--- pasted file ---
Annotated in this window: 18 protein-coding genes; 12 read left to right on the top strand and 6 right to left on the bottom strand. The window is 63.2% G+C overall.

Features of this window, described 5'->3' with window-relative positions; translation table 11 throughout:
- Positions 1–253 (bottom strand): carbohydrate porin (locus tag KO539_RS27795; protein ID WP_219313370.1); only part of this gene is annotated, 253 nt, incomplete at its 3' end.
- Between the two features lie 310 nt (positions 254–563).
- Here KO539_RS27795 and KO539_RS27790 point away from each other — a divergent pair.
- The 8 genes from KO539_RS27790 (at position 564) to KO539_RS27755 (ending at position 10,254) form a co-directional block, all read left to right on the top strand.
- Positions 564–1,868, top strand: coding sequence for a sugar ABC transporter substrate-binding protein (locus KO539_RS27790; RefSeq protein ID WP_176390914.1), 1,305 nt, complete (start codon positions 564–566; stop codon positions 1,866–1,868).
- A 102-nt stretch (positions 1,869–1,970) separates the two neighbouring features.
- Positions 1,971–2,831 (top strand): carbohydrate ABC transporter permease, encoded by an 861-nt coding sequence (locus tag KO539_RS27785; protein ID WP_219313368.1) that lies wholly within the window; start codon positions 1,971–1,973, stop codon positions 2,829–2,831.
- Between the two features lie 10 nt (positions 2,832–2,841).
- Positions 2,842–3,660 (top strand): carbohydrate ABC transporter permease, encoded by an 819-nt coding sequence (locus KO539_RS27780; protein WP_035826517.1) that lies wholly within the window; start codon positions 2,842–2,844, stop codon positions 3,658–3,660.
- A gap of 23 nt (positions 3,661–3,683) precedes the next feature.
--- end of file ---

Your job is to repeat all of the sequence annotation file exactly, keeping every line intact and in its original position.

Annotated in this window: 18 protein-coding genes; 12 read left to right on the top strand and 6 right to left on the bottom strand. The window is 63.2% G+C overall.

Features of this window, described 5'->3' with window-relative positions; translation table 11 throughout:
- Positions 1–253 (bottom strand): carbohydrate porin (locus tag KO539_RS27795; protein ID WP_219313370.1); only part of this gene is annotated, 253 nt, incomplete at its 3' end.
- Between the two features lie 310 nt (positions 254–563).
- Here KO539_RS27795 and KO539_RS27790 point away from each other — a divergent pair.
- The 8 genes from KO539_RS27790 (at position 564) to KO539_RS27755 (ending at position 10,254) form a co-directional block, all read left to right on the top strand.
- Positions 564–1,868, top strand: coding sequence for a sugar ABC transporter substrate-binding protein (locus KO539_RS27790; RefSeq protein ID WP_176390914.1), 1,305 nt, complete (start codon positions 564–566; stop codon positions 1,866–1,868).
- A 102-nt stretch (positions 1,869–1,970) separates the two neighbouring features.
- Positions 1,971–2,831 (top strand): carbohydrate ABC transporter permease, encoded by an 861-nt coding sequence (locus tag KO539_RS27785; protein ID WP_219313368.1) that lies wholly within the window; start codon positions 1,971–1,973, stop codon positions 2,829–2,831.
- Between the two features lie 10 nt (positions 2,832–2,841).
- Positions 2,842–3,660 (top strand): carbohydrate ABC transporter permease, encoded by an 819-nt coding sequence (locus KO539_RS27780; protein WP_035826517.1) that lies wholly within the window; start codon positions 2,842–2,844, stop codon positions 3,658–3,660.
- A gap of 23 nt (positions 3,661–3,683) precedes the next feature.